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News > Brazil

Bolsonaro Targets Indigenous Reserves, Migrants and Environment

  • Brazil's President-elect Jair Bolsonaro reacts next to Rosa Weber, the President of the Superior Electoral Tribunal (TSE) before receiving a confirmation of his victory in the recent presidential election in Brasilia, Brazil December 10, 2018.

    Brazil's President-elect Jair Bolsonaro reacts next to Rosa Weber, the President of the Superior Electoral Tribunal (TSE) before receiving a confirmation of his victory in the recent presidential election in Brasilia, Brazil December 10, 2018. | Photo: Reuters

Published 15 December 2018

The far-right president-elect uploaded a video criticizing "strict" environmental regulations that are obstructing development in Brazil.

Jair Bolsonaro, Brazil’s far-right president-elect, announced he will lift environmental restrictions to allow logging and other economic ventures in the Amazon, posing a serious threat for Latin America’s colossal rainforest and indigenous communities living in it.


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The current environmental policies implemented by the Brazilian Institute of Environment and Renewable Natural Resources (IBAMA) will be changed by Bolsonaro once he takes office on Jan. 1, for considering them “too strict” in protected areas.

“The environmental license obstructs majors, governors and the president. If you want to build a road, you can’t. That happens a lot in the Amazon region. We will end with this so the environmental policy is no longer an obstacle in Brazil,” said Bolsonaro in a video published in his social media accounts.

Bolsonaro announced he will review and reduce indigenous reserves in the state of Roraima to allow for mining and economic ventures.

“In the underground of Roraima we can find the periodic table. Nickel, uranium, gold, niobium. We must be able to work in that land … some hydroelectrics can fit in the Rio Poti Valley,” said Bolsonaro.

The far-right politician defends his positions regarding indigenous reserves, arguing that the Brazilian nation is one and that the indigenous people should submit to the majority.

“Why must the Indigenous be pre-historic in Brazil? I want them to integrate to our society. We have Indigenous people that speak our language very well, that have our customs. That’s what we want, we don’t want them to obstruct the development of our country,” he said.

Indigenous movements and organizations, including representatives from the National Foundation of the Indigenous (FUNAI), have protested Bolsonaro’s position on the reserves and extractivist projects in the Amazon, demanding respect for their autonomy.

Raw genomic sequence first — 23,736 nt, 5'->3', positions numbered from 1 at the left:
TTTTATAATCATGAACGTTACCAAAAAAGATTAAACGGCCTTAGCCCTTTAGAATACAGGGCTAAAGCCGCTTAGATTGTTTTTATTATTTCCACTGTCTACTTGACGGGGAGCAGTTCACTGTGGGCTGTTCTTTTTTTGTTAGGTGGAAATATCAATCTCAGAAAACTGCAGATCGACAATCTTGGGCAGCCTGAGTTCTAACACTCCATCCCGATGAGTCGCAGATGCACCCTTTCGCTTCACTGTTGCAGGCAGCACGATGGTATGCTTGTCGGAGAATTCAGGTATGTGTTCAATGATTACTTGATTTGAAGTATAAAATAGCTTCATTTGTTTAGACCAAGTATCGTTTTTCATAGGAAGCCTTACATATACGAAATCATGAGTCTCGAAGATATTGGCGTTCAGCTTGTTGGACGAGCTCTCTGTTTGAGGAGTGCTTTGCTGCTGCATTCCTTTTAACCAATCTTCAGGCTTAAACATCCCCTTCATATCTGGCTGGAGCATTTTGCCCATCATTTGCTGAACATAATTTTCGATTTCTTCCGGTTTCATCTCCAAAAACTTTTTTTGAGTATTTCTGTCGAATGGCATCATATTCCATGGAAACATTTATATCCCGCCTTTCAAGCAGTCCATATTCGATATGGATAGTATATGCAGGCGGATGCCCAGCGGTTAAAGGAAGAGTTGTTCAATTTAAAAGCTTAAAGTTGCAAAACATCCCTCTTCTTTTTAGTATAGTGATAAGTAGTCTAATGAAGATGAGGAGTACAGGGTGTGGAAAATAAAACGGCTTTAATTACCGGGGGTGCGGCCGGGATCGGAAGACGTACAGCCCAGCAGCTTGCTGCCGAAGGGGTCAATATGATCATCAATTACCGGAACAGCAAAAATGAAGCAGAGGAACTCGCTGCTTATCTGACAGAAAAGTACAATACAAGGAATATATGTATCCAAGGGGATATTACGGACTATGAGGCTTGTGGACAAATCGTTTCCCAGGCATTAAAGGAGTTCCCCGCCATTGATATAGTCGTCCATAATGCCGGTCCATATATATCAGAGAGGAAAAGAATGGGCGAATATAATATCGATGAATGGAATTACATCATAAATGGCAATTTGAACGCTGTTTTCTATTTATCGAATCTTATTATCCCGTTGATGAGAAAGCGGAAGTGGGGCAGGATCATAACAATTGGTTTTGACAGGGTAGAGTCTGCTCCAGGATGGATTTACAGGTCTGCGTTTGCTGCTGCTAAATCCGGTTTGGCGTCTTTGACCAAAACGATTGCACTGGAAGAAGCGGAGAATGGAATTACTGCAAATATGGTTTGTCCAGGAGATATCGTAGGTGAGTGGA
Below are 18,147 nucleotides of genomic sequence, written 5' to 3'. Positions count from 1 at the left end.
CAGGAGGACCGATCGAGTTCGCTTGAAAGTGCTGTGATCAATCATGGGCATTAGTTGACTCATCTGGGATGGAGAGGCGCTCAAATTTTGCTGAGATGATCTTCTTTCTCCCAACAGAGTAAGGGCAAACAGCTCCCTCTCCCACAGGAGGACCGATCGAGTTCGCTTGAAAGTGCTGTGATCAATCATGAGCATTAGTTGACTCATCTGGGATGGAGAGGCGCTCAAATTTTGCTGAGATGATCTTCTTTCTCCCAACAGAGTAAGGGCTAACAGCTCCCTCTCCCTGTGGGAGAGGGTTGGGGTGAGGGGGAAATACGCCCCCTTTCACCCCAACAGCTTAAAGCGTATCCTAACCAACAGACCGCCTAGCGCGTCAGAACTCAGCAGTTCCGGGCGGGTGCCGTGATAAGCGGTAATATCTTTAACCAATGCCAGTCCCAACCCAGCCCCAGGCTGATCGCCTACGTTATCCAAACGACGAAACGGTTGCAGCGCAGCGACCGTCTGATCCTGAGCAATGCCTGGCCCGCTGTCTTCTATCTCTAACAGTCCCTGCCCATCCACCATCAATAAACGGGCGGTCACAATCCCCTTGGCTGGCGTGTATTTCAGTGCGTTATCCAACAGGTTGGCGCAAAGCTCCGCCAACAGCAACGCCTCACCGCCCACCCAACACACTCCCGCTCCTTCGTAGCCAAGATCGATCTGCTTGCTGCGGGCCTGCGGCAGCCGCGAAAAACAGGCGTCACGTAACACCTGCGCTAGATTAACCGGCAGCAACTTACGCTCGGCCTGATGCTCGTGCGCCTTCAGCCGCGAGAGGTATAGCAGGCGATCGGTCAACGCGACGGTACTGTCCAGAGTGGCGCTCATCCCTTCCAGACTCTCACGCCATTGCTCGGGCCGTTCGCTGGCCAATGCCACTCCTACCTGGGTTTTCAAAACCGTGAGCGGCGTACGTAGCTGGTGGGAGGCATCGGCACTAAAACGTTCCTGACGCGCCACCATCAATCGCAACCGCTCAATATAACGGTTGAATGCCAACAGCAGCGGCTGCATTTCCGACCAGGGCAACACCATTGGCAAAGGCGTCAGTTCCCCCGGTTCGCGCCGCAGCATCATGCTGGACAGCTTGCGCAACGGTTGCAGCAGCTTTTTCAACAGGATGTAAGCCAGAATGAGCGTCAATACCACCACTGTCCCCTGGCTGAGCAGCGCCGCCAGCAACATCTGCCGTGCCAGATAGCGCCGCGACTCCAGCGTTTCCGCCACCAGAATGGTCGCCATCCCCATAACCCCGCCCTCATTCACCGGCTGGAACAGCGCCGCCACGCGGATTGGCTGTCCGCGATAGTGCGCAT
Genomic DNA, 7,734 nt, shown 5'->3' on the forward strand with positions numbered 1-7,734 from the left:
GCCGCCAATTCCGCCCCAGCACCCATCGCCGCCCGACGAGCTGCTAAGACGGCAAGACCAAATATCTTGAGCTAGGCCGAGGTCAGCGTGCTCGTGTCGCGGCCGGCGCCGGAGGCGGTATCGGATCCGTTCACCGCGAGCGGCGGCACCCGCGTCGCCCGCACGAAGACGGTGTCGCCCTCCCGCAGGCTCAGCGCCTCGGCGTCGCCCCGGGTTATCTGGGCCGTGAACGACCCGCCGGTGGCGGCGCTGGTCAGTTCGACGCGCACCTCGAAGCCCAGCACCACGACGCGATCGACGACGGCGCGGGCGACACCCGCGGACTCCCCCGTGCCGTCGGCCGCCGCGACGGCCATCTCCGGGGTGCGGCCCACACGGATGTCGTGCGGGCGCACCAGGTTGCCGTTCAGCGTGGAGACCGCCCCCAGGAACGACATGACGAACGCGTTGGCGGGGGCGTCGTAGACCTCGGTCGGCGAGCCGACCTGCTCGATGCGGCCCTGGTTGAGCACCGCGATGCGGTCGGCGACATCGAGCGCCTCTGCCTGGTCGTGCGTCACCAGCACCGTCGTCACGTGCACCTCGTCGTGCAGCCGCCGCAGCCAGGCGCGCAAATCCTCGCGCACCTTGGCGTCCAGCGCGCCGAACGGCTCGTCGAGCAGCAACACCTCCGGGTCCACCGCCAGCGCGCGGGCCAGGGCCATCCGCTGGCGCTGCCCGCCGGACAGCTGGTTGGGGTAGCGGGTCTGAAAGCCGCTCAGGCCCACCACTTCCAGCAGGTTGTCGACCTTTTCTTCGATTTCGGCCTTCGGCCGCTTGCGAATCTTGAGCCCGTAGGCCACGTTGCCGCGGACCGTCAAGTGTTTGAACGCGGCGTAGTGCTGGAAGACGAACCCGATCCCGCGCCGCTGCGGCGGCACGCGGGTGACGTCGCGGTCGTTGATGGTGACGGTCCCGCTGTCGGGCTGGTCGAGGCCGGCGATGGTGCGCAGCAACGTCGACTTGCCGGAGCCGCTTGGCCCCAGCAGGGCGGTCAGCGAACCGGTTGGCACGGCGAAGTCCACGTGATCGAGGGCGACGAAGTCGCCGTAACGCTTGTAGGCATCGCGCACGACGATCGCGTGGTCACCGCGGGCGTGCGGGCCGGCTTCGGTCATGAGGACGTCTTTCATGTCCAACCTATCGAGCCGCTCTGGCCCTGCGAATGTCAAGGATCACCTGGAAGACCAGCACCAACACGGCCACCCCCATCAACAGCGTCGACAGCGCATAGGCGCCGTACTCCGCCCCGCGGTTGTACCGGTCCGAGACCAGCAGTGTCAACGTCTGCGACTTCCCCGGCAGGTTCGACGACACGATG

His plans might be easy to achieve, as Bolsonaro announced the FUNAI will be dependent of the new superministry for of human rights, family and women, which in turn will be headed by a person that speaks against reservations because of the limitations to private companies’ interests, Damares Alves.


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His future environment minister will be Ricardo Salles, who was sued by Sao Paulo's environmental ministry for administrative misconduct by that entity for favoring mining and agricultural businesses. He was recommended for the position by the Brazilian Rural Society – a powerful agribusiness lobbying group that opposes regulations in reserves.

Salles, in turn, said Brazil should remain in the Paris Accord, but that the international community should respect their decision and autonomy regarding environmental policy.

Also, he ratified his decision to suspend Brazil’s participation in U.N. Climate Change Conference and step down from the Paris Accords for considering they restrict the exploitation of natural resources and demand too much from the Latin American giant.

“Why remaining in a possibly harmful accord? It demands Brazil to do a huge reforestation.” According to Bolsonaro, the accord states that Brazil must reforest an area equal to ten times the state of Rio de Janeiro. “We can’t comply with that demand,” he said.

The video is intended to be the first out of a series of weekly deliveries in his social media, in which the politician will update the public about his decisions.

This time, Bolsonaro also announced he will modify Brazilian migration law, considering it “too flexible,” to implement European-style standards and prevent immigrants from eroding the country’s national unity.

“We’re already a nation. We can’t allow people from some cultures. We don’t want people that don’t respect our religion,” he said.

Bolsonaro is widely known for his racist and mysogynist comments, besides being an open supporter of the the last military dictatorship in Brazil (1964-85), General Humberto Castelo and Colonel Carlos Brilhante Ustra.

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